A new mosque in the heart of Köln is set to be the largest in Germany, inviting not only the city’s Muslim community but also a renewed sense of religious openness and the odd architecture enthusiast too.
As trains zip in and out of Köln Hauptbahnhof on their way north to Düsseldorf, passengers are greeted with some fairly blunt graffiti. “Fuck You Pro Köln!” reads one of the more lurid. Pro Köln is the extreme right-wing political party that campaigns for zero tolerance of the city’s Islamic community. In the Ehrenfeld district to the west of the city there’s a more concrete “two fingers” to the Pro Köln movement: the Central Mosque. When it opens this summer it will be the largest mosque in Germany, which is surprising given the fact that, while Germany has the second biggest Muslim population in Europe after France, the mosque is fairly compact. Stories of integration and tolerance – or lack thereof – are never far from the German front pages, and the majority of Germans freely admit that the “us and them” attitude prevails.
It hasn’t been a smooth journey so far. Things got off to a flying start in 2006 when the client ditib, a branch of the Turkish government’s religious affairs authority, hosted an international competition to design the mosque and selected the winner as local architect Paul Böhm. “How wonderful that a Christian, German architect from Köln itself should win,” says Fritz Schramma, the mayor of Köln at the time, who, even since leaving office in October 2009, has been the most vocal, high-profile proponent for the mosque. “This was a message of integration and at that early stage it was crucial.”
Though the mosque is built on private land and with private money, ditib wisely sought counsel from Schramma. In him they gained the support of someone who would campaign for acceptance, from leading anti-Pro Köln protests on the streets to persuading sceptical members of his own Christian Democratic Union party that it wouldn’t ghettoise the city.
Some locals have nicknamed the mosque “akw”, which stands for Atomkraftwerk (atomic power plant). It’s not exactly fond or flattering given Germany’s relationship with nuclear power. Architect Böhm succinctly pinpoints the latent anxiety felt by naysayers (as opposed to extremist activists): “The building of the mosque made people here wake up to the reality that our society has changed.” Over coffee in Ehrenfeld, surrounded by Turkish signs, shops and cafés he explains: “These hoardings can come and go in a matter of days; the mosque is permanent. Or one hopes it is.” Böhm has a 15-strong practice in Köln and is the son of Gottfried Böhm, a prominent church architect. He’s plucky, chirpy and has a surprising sense of humour, not just for an architect but for one embroiled in a sticky commission, to say the least.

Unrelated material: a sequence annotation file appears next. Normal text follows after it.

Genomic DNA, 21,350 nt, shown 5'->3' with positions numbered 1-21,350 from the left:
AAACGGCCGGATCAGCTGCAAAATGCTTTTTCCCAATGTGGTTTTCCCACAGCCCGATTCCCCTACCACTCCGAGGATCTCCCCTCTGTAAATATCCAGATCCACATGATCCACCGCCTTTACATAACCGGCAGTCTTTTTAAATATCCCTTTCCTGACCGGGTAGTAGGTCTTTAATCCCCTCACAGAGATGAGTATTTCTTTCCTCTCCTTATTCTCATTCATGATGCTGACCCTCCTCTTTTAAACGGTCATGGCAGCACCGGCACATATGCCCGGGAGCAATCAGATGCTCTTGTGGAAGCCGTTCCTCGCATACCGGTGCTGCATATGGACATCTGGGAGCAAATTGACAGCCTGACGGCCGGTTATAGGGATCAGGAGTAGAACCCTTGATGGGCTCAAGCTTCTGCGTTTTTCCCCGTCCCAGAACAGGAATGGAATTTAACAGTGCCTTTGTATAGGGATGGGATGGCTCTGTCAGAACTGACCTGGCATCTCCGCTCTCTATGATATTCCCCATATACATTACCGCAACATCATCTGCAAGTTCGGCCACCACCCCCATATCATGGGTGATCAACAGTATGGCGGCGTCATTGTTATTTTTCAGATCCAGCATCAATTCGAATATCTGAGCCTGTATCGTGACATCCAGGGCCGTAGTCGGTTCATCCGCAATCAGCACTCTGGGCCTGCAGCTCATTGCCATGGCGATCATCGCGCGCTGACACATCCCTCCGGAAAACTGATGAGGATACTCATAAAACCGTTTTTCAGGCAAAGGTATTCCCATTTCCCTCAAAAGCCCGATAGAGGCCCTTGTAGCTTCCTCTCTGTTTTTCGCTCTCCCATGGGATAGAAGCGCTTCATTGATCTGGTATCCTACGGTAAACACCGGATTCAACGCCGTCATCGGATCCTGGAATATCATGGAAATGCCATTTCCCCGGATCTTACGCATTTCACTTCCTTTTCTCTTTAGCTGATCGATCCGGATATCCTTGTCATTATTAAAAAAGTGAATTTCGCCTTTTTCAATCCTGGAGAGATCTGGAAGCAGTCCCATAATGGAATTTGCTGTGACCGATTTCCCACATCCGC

Things reached a nadir last year when ditib hosted a press conference accusing Böhm of numerous construction faults in the mosque, soaring costs and even attempting to insert Christian symbols into the design. Böhm’s involvement was reduced to an advisory capacity and it was only thanks to Schramma’s mediation that client and architect renegotiated their contract and work proceeded once more. “I was aghast,” says Schramma of the dispute. “This was exactly the sort of weapon Pro Köln would use to stir things up.” It would be an exaggeration to say the site is humming with activity when monocle dons its hard hat for a visit. One hopes this is more to do with the January snow than the spiralling budget, which will be closer to €30m than the initial estimate of €13m.
Given this fractious wrangling there’s a danger that the architecture is all but ignored. That would be a pity because Böhm’s design is extraordinary and inviting, intimate yet transcendental. Written into ditib’s agreement by Schramma was the proviso that it be open to people of all faiths. Böhm has responded with a series of pale concrete buildings, a covered market area (open to retailers and stall holders regardless of faith), a library, offices and a raised outdoor plaza complete with a fountain, reached by a sweeping staircase directly from the street. The main dome consists of a conference centre at street level for ditib with the soaring prayer hall above. Even to a non-believer, in the bitter chill, through the scaffolding inside, the experience of standing in the prayer hall is otherworldly.
“Above all I wanted it to be inviting and transparent,” says Böhm. “I had a powerful desire to make something beautiful for the people I see every day in Köln going into small backyard mosques to pray. As an architect I wanted to build something that makes the Islamic community feel welcome and that integrates and educates on both sides.”
When asked whether architecture really has the power to do this, Böhm is cautious in his response. “What this project has taught me is that architecture is as much about politics and the active development of society as it is about buildings,” he says. “Many of my colleagues say that architecture is a mirror to society but I disagree. This removes the responsibility of the architect from the equation; if you build a bad building you can just blame it as a reflection on society. What I hope – what we all hope with the Central Mosque – is that good architecture has the power to encourage social progression.” Amen.